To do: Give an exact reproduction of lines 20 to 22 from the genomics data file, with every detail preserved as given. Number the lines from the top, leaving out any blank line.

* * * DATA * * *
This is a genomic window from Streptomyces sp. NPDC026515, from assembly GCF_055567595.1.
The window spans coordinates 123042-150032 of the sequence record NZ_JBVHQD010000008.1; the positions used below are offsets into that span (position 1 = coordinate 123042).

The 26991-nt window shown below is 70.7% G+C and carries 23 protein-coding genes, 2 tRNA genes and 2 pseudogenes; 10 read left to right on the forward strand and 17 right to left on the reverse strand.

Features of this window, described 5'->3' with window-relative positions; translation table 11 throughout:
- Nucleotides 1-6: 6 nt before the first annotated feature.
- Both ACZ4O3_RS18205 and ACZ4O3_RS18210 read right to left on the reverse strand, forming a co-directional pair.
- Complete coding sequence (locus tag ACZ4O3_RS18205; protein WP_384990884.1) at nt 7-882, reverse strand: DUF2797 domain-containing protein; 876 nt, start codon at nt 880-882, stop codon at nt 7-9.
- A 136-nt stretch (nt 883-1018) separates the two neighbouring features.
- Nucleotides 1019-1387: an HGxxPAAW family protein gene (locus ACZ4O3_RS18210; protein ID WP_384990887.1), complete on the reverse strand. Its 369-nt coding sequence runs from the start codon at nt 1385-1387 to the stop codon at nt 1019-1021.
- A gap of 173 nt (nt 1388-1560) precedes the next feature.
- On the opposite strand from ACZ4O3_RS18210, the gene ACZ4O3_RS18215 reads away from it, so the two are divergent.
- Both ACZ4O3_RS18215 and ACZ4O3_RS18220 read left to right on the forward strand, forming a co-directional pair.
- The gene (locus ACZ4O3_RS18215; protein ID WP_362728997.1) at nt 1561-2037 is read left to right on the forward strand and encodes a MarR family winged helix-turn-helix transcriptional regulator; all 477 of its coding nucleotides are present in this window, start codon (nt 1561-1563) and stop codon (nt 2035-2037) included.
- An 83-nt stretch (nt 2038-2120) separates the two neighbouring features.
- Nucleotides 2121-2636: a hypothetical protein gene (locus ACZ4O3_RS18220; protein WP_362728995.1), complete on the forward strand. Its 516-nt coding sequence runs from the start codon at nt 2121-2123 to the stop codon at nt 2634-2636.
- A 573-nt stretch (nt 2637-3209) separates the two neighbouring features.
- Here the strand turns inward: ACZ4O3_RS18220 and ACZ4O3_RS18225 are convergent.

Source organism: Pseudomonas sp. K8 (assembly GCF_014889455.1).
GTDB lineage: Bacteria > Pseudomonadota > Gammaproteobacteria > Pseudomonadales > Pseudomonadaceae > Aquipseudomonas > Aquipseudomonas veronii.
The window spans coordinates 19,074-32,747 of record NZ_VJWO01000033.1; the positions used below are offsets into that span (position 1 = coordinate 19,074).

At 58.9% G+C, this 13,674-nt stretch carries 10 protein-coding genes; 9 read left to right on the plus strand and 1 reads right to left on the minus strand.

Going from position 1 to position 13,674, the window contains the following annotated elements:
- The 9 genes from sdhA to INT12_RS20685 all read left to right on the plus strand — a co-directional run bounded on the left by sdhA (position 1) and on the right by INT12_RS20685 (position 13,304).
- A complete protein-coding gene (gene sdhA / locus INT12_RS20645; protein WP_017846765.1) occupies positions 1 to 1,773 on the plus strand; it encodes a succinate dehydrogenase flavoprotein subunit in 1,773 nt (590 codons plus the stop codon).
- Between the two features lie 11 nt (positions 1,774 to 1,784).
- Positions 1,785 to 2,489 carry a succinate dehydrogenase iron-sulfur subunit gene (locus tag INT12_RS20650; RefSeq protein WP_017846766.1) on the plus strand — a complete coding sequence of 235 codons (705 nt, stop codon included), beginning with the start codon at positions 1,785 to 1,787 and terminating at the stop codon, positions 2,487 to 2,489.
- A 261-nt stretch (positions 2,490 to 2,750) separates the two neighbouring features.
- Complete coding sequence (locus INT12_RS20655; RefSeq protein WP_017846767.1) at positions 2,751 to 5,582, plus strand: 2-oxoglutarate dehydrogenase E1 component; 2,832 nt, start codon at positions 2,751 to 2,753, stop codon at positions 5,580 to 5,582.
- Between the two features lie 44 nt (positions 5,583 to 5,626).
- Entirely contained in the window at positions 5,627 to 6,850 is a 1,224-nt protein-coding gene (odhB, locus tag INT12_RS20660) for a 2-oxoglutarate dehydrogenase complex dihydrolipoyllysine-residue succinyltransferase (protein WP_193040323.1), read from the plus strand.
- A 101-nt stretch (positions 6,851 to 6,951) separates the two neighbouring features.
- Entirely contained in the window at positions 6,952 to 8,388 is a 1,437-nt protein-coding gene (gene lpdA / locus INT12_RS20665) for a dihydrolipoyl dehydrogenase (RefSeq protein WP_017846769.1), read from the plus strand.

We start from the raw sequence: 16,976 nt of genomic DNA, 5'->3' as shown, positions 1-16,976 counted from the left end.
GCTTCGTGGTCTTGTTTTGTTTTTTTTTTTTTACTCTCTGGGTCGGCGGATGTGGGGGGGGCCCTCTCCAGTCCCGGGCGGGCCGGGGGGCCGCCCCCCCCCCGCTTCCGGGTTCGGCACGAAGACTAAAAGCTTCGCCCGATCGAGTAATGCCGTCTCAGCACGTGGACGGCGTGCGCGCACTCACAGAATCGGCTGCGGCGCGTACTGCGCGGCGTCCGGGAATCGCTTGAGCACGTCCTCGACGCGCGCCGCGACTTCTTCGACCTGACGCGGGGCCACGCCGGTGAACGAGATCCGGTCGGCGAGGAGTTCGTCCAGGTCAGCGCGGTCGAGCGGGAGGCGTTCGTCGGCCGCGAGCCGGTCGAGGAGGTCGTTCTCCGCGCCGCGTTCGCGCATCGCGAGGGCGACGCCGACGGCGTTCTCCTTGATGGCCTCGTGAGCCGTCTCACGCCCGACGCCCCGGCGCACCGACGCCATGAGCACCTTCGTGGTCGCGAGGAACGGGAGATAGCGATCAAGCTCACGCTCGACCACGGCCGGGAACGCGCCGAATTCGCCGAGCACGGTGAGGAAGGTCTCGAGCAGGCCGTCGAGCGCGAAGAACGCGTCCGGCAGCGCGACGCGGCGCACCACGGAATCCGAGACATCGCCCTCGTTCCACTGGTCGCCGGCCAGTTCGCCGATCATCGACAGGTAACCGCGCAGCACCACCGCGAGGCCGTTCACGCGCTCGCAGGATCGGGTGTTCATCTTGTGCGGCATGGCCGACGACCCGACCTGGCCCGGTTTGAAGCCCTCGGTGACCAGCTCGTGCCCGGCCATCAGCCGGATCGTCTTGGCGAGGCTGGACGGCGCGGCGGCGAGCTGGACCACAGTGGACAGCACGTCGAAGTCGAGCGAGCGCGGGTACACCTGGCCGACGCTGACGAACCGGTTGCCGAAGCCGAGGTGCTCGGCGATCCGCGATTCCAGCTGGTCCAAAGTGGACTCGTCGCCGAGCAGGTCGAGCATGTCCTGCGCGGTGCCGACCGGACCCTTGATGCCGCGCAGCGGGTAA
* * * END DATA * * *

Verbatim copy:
The window spans coordinates 19,074-32,747 of record NZ_VJWO01000033.1; the positions used below are offsets into that span (position 1 = coordinate 19,074).

At 58.9% G+C, this 13,674-nt stretch carries 10 protein-coding genes; 9 read left to right on the plus strand and 1 reads right to left on the minus strand.

Going from position 1 to position 13,674, the window contains the following annotated elements: